Expedition 35/36 - Interview with Cosmonaut Alexander Misurkin
http://www.space-multimedia.nl.eu.org/index.php?option=com_content&view=article&id=8160

Expedition 35/36 - Interview with Cosmonaut Pavel Vinogradov
http://www.space-multimedia.nl.eu.org/index.php?option=com_content&view=article&id=8161


Offline John44

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Re: Expedition 35 thread (March 15 - May 14, 2013)
« Reply #37 on: 03/25/2013 04:27 PM »
Expedition 35/36 - Crew Activities and Soyuz TMA-08M Spacecraft Encapsulation
http://www.space-multimedia.nl.eu.org/index.php?option=com_content&view=article&id=8164

Offline jacqmans

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Re: Expedition 35 thread (March 15 - May 14, 2013)
« Reply #38 on: 03/26/2013 07:41 AM »
International Space Station (ISS) Management Center (IMC) Daily Summary Report
Increment 34 Operations – Stage 35-3
03/25/13 4:00 pm Central Daylight Time (CDT)
084/21:00 Greenwich Mean Time (GMT)
 


New Status:
SpaceX-2 Dragon Cargo Transfers and Departure Preparation: Commander (CDR) Chris Hadfield and Flight Engineer (FE)-6 Tom Marshburn loaded five full coldbags and an active GLACIER with returning science samples into the Dragon vehicle forward rack, and at 8:25 am CDT closed the Dragon hatch. Afterwards they configured the Dragon Pressurized Segment for closeout by removing utility jumpers, and installing required hardware needed prior to Dragon Vestibule depressurization and Dragon demate. CDR Hadfield completed Node 2 Nadir Common Berthing Mechanism (CBM) Controller Panel Assembly (CPA) Installation, which is required for Mission Control Center - Houston (MCC-H) to perform the Node 2 Nadir CBM preparation for Dragon demate.  Dragon is scheduled to unberth from the ISS at 6:06 am CDT tomorrow.

« Last Edit: 03/26/2013 07:42 AM by jacqmans »

Offline John44

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Offline hyper_snyper

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Re: Expedition 35 thread (March 15 - May 14, 2013)
« Reply #40 on: 03/26/2013 01:13 PM »
Chris Cassidy seems really cool.  Soft-spoken, Naval Academy/MIT grad, Navy SEAL, astronaut.

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Re: Expedition 35 thread (March 15 - May 14, 2013)
« Reply #41 on: 03/26/2013 02:05 PM »
Chris Cassidy seems really cool.  Soft-spoken, Naval Academy/MIT grad, Navy SEAL, astronaut.

I had a chance to attend one of his public appearance lectures a few years ago, and I had to ask the mandatory question of whether being a Navy SEAL or an astronaut is cooler. Of course he answered that both are as good as the other job.  ;D
Hmm....where can I apply for the job of United Launch Alliance internet cheerleader?

Offline John44

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Re: Expedition 35 thread (March 15 - May 14, 2013)
« Reply #42 on: 03/26/2013 04:54 PM »
Expedition 35 - In-Flight Event for the Canadian Space Agency
http://www.space-multimedia.nl.eu.org/index.php?option=com_content&view=article&id=8170

Expedition 35/36 Soyuz - TMA-08M Rocket Mating and Rollout to the Launch Pad in Baikonur
http://www.space-multimedia.nl.eu.org/index.php?option=com_content&view=article&id=8169

Offline jacqmans

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Re: Expedition 35 thread (March 15 - May 14, 2013)
« Reply #43 on: 03/26/2013 08:52 PM »
Chris Hadfield‏@Cmdr_Hadfield

Tom, Roman and I in the mouth of the Dragon spaceship. These are two superb men to be off the Earth with. pic.twitter.com/PybCEmheD8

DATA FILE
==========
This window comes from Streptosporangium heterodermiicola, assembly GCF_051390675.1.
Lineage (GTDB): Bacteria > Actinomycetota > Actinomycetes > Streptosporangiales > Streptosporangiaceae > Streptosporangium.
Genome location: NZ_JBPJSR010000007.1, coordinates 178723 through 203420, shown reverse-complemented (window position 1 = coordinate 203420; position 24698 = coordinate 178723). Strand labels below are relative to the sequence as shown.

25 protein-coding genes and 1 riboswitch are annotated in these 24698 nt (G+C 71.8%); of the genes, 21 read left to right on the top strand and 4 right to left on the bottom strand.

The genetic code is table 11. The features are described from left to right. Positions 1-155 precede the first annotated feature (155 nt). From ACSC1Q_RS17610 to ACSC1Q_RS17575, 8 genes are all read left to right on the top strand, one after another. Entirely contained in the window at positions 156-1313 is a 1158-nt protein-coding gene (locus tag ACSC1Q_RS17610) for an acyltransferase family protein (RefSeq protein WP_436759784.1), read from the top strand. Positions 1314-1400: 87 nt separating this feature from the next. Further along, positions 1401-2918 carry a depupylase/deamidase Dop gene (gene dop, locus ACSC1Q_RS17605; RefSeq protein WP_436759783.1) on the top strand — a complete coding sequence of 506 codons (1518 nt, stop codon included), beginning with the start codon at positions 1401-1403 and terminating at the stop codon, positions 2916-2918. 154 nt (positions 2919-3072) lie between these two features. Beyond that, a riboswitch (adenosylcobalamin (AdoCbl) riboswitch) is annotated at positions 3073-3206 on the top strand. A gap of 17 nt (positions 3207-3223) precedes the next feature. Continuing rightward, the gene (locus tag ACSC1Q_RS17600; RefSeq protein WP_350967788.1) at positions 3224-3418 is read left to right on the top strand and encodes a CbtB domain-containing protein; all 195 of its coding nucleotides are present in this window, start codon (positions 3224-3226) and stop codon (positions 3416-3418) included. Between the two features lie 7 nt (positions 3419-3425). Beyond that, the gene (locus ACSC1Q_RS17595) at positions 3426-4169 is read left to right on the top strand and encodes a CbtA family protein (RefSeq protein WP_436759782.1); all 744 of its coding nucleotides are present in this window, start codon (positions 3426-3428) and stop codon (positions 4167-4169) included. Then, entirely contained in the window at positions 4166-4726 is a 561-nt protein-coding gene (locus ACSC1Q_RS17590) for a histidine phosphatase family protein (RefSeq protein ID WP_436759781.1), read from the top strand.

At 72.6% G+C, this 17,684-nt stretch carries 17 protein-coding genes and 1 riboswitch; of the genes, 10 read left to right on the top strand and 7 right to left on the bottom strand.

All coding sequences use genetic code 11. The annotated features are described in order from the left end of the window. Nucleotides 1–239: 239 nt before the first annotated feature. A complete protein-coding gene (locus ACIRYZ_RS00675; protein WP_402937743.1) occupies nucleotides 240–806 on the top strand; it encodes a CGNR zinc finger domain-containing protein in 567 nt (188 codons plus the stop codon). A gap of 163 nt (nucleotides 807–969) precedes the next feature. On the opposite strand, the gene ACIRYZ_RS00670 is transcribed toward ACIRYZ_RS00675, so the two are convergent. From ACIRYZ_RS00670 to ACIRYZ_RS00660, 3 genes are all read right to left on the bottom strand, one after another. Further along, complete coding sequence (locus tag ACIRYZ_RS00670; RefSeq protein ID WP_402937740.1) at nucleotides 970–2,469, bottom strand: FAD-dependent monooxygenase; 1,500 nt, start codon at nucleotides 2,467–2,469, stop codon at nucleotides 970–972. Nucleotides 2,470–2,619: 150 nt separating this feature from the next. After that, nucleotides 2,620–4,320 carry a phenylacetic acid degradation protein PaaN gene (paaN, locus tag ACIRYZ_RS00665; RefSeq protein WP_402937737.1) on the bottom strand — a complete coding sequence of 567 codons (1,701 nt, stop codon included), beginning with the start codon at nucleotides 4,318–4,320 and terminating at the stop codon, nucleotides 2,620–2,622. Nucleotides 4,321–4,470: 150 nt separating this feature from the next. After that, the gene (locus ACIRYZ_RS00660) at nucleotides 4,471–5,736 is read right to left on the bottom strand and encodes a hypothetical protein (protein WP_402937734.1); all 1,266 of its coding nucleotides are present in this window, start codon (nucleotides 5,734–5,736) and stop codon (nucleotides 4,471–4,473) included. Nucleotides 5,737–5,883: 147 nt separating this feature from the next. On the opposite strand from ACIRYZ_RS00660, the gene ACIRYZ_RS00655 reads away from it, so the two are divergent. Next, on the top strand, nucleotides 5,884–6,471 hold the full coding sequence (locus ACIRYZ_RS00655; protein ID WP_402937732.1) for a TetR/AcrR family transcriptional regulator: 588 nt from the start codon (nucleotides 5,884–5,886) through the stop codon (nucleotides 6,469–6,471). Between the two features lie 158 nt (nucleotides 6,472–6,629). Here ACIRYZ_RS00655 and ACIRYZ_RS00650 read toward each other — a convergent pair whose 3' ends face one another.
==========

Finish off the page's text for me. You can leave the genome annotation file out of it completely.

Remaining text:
--------------------

Chris Hadfield‏@Cmdr_Hadfield

600000 seeds = an infinite number of future scientists & engineers. Congrats Tomatosphere on #NSERC’s Science Award! pic.twitter.com/O3gjOZNk7E
« Last Edit: 03/26/2013 08:53 PM by jacqmans »

Offline jacqmans

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Re: Expedition 35 thread (March 15 - May 14, 2013)
« Reply #44 on: 03/27/2013 08:21 AM »
International Space Station (ISS) Management Center (IMC) Daily Summary Report
Increment 34 Operations – Stage 35-3
03/26/13 4:00 pm Central Daylight Time (CDT)
085/21:00 Greenwich Mean Time (GMT)
 


New Status:
Mobile Servicing System (MSS) Operations: Last evening Robotics Ground Controllers powered up the MSS and the Crew unbolted and unlatched Dragon from the Node 2 Nadir Common Berthing System (CBM). Ground controllers then uninstalled Dragon using the Space Station Remote Manipulator System (SSRMS) and maneuvered it to the release position. After the crew released Dragon and it had drifted out of the Latching End Effector (LEE) cavity, the SSRMS was backed away from Dragon. Following Dragon departure, Ground controllers reconfigured the MSS for nominal operations and maneuvered the SSRMS to a park position. System performance was nominal.

SpaceX-2 Unberth and Splashdown:  After being released by the SSRMS, Dragon successfully completed the de-orbit burn, trunk separation and splashed down in the Pacific Ocean at 11:32am CDT.  Dragon was recovered and placed on its recovery vessel at 1:26pm CDT.  The recovery vessel with Dragon is targeted to arrive on shore Wednesday around 9:36pm CDT.

ENERGY Experiment: Flight Engineer (FE)-6 Marshburn prepared for a 10-day session of this experiment starting tomorrow.  Today he set up the Armband Activity Monitor, a device that monitors activity and assesses energy expenditure.  The monitor was positioned on the right tricep muscle and will be worn for the entire 10-day measurement period, after which the data will be downloaded to the Ground. A loss in astronauts’ body mass is a systematic observation during space flight. The aim of ENERGY is to measure changes in energy balance during long term space flight; measure adaptations in the components of the Total Energy Expenditure (consumption); and to derive an equation for the energy requirements of astronauts.